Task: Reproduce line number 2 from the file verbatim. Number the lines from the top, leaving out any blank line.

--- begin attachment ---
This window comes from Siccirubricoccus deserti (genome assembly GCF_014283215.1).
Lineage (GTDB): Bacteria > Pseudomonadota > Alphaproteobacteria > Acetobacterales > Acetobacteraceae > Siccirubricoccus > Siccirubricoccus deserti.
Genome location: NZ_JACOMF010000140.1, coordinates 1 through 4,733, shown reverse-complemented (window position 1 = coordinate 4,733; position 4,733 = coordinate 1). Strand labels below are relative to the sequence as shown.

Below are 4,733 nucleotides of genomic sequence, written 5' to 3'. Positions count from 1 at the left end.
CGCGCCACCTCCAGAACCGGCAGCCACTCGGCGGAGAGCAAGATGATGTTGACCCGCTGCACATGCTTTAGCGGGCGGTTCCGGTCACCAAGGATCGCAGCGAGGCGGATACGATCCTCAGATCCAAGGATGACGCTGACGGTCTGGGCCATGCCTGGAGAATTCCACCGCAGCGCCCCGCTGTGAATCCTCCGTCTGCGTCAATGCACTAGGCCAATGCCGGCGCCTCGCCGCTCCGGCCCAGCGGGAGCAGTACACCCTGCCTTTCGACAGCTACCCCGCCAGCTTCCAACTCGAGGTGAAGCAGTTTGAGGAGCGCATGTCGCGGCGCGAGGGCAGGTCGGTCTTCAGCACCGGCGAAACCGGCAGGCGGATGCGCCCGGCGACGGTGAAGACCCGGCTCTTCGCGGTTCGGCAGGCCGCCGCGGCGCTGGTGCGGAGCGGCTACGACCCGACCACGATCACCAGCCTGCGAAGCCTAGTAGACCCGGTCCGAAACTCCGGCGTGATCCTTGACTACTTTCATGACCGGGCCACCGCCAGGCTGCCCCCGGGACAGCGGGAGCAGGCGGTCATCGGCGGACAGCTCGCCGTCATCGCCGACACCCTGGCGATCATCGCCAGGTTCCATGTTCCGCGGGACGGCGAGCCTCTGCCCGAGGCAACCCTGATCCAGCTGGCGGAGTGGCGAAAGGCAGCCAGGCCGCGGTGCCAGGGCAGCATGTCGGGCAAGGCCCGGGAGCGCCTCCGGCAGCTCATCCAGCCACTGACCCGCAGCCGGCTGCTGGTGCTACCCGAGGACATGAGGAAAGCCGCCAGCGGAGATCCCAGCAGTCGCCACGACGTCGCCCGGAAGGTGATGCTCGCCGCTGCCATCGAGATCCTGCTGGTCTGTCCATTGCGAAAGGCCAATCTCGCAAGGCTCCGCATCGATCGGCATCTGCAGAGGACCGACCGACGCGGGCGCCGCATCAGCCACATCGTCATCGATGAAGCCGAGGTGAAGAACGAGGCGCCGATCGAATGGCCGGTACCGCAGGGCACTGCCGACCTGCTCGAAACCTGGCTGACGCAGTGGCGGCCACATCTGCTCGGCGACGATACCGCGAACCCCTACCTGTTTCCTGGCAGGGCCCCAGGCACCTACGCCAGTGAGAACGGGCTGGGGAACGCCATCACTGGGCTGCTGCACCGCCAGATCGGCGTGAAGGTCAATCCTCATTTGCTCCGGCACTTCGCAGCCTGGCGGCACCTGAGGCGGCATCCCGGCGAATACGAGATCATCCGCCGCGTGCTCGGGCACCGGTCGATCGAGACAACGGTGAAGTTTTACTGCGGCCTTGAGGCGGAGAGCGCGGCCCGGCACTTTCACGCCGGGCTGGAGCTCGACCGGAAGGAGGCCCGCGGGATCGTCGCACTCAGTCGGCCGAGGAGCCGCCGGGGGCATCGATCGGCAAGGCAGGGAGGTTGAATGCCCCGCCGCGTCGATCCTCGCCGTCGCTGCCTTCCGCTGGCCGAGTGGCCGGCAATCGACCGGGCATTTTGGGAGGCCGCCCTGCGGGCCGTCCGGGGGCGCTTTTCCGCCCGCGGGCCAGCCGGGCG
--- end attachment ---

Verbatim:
Lineage (GTDB): Bacteria > Pseudomonadota > Alphaproteobacteria > Acetobacterales > Acetobacteraceae > Siccirubricoccus > Siccirubricoccus deserti.